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Jun
22

Feet Off the Trail But Still Feeling the Path

It felt more than a little strange to leave my pack in one place for a few days, even more strange to trade in the dirt path for the urban streets, cows for crowds, and small tea shops for coffee shops & eateries on every corner.

I had not planned to leave the path when I did–short of my goal but longer than I’ve ever hiked in one go. I think it wound up around 260 miles, but I still need to put pen to paper for that confirmation.

What I do not have to confirm is my desire to come back and do more. I could say, my desire to come back and finish,but I can’t say that and honestly do not want to. Part of me never wants to finish now and part of me understands that you never really finish a trail like the south west coast path, because it is always changing–due to landslides, diversions, and of course getting turned about off course.

I have always been enamored by the path, the area, and England in general but now there is a bigger draw, pulling me back to the coast. I don’t think I can find the adequate words to give the complete reason why. Perhaps it is the people–the kind souls like Sharon who left her post at St Michael’s Mount to give a personal tour just because of a few inquisitive queries, or Sheila in Lizard who made cheese sandwiches for the day’s journey, or Janet who greeted me at her farm house, taking my wet clothes to dry by the oven and setting me up with hot tea and her special homemade scones.

It might also be how the path can make me feel completely isolated with no one in site for miles enjoying uninterrupted thoughts with only birds calling to one another and waves calmly lapping the rocks. Or it might be how my solitude can be swept aside as another walker and her dog accompany me for a bit and share her tales of being on holiday or pausing to exchange abbreviated histories with the couple who have returned to Cornwall where they were married thirty-three years previous.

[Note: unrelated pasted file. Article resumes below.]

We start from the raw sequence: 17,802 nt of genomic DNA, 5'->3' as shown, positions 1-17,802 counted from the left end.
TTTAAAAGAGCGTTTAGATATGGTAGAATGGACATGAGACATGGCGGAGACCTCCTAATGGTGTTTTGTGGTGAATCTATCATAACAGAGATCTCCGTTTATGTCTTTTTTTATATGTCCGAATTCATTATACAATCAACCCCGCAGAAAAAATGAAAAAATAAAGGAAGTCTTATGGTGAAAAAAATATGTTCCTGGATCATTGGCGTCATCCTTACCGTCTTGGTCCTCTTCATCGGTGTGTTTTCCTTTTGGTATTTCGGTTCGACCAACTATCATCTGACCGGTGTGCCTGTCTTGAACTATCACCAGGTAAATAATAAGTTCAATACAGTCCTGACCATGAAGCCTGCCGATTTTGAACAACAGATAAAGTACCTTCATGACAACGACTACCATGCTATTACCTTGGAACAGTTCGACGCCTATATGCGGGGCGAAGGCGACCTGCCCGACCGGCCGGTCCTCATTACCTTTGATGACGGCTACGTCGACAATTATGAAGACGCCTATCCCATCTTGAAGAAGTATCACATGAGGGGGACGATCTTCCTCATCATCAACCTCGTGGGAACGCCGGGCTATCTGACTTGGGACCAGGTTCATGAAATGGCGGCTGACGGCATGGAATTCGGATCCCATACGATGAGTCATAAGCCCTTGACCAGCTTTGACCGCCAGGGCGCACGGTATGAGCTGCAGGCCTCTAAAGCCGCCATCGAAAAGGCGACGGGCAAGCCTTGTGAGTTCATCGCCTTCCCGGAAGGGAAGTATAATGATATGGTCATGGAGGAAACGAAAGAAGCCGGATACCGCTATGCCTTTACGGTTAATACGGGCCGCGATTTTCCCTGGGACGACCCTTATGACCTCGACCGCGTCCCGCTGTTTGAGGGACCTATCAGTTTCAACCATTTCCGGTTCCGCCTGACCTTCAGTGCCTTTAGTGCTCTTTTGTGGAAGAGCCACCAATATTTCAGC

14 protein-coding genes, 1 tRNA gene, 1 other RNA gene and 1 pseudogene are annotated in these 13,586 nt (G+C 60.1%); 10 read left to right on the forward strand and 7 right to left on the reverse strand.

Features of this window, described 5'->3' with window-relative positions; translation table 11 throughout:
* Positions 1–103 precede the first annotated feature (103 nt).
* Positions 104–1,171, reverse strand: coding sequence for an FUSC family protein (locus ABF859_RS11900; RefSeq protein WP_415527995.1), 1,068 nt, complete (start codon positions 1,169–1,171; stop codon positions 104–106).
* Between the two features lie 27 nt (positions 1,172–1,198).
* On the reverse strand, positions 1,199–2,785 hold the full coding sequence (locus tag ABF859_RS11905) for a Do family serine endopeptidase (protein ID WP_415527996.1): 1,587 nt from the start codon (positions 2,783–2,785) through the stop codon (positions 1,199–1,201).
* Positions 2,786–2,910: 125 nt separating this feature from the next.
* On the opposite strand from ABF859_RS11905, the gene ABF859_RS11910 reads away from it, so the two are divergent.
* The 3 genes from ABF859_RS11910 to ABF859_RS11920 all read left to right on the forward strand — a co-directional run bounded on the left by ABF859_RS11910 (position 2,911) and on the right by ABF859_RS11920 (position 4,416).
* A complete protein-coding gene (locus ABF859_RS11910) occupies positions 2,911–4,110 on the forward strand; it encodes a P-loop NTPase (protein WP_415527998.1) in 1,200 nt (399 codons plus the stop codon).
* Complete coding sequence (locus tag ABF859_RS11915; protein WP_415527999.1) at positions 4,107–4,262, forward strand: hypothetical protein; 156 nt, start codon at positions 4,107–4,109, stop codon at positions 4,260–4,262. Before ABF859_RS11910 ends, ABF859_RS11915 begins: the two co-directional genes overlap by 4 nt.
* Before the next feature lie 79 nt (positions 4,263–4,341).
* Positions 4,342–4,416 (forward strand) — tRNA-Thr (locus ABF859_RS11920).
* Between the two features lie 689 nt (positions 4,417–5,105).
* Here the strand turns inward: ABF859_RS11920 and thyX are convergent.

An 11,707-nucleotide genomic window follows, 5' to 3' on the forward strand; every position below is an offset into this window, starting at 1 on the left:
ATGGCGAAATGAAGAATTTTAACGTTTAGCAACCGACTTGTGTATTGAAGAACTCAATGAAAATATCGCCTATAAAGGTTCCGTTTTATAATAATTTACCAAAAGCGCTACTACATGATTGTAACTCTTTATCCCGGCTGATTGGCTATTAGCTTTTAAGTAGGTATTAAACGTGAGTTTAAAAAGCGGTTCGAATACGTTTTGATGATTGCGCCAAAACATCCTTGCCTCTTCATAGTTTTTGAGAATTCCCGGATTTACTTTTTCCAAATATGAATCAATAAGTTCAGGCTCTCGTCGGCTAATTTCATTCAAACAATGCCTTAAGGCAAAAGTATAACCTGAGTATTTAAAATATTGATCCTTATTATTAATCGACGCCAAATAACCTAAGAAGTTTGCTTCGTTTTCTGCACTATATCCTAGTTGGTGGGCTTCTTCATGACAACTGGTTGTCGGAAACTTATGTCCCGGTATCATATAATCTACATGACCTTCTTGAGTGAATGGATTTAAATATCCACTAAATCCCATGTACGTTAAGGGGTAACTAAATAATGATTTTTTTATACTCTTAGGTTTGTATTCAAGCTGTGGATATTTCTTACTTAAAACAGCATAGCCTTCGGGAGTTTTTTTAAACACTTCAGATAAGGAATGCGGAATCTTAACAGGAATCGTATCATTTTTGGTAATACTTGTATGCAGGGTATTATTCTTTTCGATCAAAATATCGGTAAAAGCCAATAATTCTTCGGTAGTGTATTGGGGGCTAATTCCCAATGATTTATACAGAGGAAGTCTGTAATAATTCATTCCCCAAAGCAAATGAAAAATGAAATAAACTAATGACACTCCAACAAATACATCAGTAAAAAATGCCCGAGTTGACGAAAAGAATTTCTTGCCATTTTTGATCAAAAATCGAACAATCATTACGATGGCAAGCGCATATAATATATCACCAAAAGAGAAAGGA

It might also be the beauty which can catch my breath at surprising moments or, as one woman told me, the sky. “The first thing I noticed was how big the sky is here. It goes on and on, uninterrupted.”

But if I were to define it in one simple word, it would be the word that came to me on one of my first days, those days when my feet, my shoulders, even my skin was getting used to the physical demands and I was learning the best way to pack by re-packing, and appreciating the act of making a few reservations. These experiences, these surroundings, these feelings I had gave me contentment.

The path has given me great joys and moments of abundant happiness and certain gratitude. But overall, and underscoring everything, is this steady feeling of contentment. It happens, I believe, when both the mind and body work in harmony, in an easiness that is comfort but not complacency.

Perhaps this is why I return and why I know for certain that I will be back to the path again…to walk the dirt trail, the open fields, the rocky beaches, and to meet more of the people who make up this landscape.

I am struck at how amazing it is to discover this contentment… that, and of course, a hot pot of tea.

May you be well. May you be content.

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